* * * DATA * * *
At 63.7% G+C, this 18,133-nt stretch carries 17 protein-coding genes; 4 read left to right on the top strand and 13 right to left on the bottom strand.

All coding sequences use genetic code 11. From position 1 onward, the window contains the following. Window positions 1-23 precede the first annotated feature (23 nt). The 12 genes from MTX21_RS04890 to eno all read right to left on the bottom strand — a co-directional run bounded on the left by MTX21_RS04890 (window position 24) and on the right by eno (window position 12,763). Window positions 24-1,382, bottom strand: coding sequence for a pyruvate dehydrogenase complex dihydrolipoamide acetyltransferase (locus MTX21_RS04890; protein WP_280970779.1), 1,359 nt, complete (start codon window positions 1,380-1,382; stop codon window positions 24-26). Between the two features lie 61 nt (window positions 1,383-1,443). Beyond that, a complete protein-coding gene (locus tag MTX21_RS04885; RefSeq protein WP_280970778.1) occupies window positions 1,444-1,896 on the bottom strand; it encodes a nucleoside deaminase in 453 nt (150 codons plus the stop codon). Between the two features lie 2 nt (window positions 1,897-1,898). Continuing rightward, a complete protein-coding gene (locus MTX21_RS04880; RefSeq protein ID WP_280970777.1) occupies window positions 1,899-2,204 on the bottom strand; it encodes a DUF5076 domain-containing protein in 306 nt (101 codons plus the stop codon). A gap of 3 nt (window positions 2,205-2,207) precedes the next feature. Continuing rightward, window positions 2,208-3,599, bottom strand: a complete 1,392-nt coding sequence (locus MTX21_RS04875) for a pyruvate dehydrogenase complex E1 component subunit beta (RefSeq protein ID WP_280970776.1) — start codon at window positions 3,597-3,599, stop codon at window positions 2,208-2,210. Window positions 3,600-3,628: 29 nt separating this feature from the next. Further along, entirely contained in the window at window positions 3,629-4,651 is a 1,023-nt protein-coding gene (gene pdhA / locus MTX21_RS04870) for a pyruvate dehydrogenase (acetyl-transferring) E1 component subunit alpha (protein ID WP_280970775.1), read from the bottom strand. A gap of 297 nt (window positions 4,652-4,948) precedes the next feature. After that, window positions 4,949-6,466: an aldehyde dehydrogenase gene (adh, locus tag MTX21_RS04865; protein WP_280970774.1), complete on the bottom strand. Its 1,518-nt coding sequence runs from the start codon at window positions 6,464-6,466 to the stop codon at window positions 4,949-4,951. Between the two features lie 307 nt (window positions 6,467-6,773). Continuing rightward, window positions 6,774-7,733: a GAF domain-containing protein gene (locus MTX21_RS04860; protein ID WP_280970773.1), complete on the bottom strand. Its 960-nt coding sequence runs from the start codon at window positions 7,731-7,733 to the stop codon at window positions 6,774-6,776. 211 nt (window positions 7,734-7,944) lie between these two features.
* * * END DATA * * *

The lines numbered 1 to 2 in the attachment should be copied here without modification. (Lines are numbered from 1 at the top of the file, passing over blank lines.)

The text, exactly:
At 63.7% G+C, this 18,133-nt stretch carries 17 protein-coding genes; 4 read left to right on the top strand and 13 right to left on the bottom strand.

All coding sequences use genetic code 11. From position 1 onward, the window contains the following. Window positions 1-23 precede the first annotated feature (23 nt). The 12 genes from MTX21_RS04890 to eno all read right to left on the bottom strand — a co-directional run bounded on the left by MTX21_RS04890 (window position 24) and on the right by eno (window position 12,763). Window positions 24-1,382, bottom strand: coding sequence for a pyruvate dehydrogenase complex dihydrolipoamide acetyltransferase (locus MTX21_RS04890; protein WP_280970779.1), 1,359 nt, complete (start codon window positions 1,380-1,382; stop codon window positions 24-26). Between the two features lie 61 nt (window positions 1,383-1,443). Beyond that, a complete protein-coding gene (locus tag MTX21_RS04885; RefSeq protein WP_280970778.1) occupies window positions 1,444-1,896 on the bottom strand; it encodes a nucleoside deaminase in 453 nt (150 codons plus the stop codon). Between the two features lie 2 nt (window positions 1,897-1,898). Continuing rightward, a complete protein-coding gene (locus MTX21_RS04880; RefSeq protein ID WP_280970777.1) occupies window positions 1,899-2,204 on the bottom strand; it encodes a DUF5076 domain-containing protein in 306 nt (101 codons plus the stop codon). A gap of 3 nt (window positions 2,205-2,207) precedes the next feature. Continuing rightward, window positions 2,208-3,599, bottom strand: a complete 1,392-nt coding sequence (locus MTX21_RS04875) for a pyruvate dehydrogenase complex E1 component subunit beta (RefSeq protein ID WP_280970776.1) — start codon at window positions 3,597-3,599, stop codon at window positions 2,208-2,210. Window positions 3,600-3,628: 29 nt separating this feature from the next. Further along, entirely contained in the window at window positions 3,629-4,651 is a 1,023-nt protein-coding gene (gene pdhA / locus MTX21_RS04870) for a pyruvate dehydrogenase (acetyl-transferring) E1 component subunit alpha (protein ID WP_280970775.1), read from the bottom strand. A gap of 297 nt (window positions 4,652-4,948) precedes the next feature. After that, window positions 4,949-6,466: an aldehyde dehydrogenase gene (adh, locus tag MTX21_RS04865; protein WP_280970774.1), complete on the bottom strand. Its 1,518-nt coding sequence runs from the start codon at window positions 6,464-6,466 to the stop codon at window positions 4,949-4,951. Between the two features lie 307 nt (window positions 6,467-6,773). Continuing rightward, window positions 6,774-7,733: a GAF domain-containing protein gene (locus MTX21_RS04860; protein ID WP_280970773.1), complete on the bottom strand. Its 960-nt coding sequence runs from the start codon at window positions 7,731-7,733 to the stop codon at window positions 6,774-6,776. 211 nt (window positions 7,734-7,944) lie between these two features.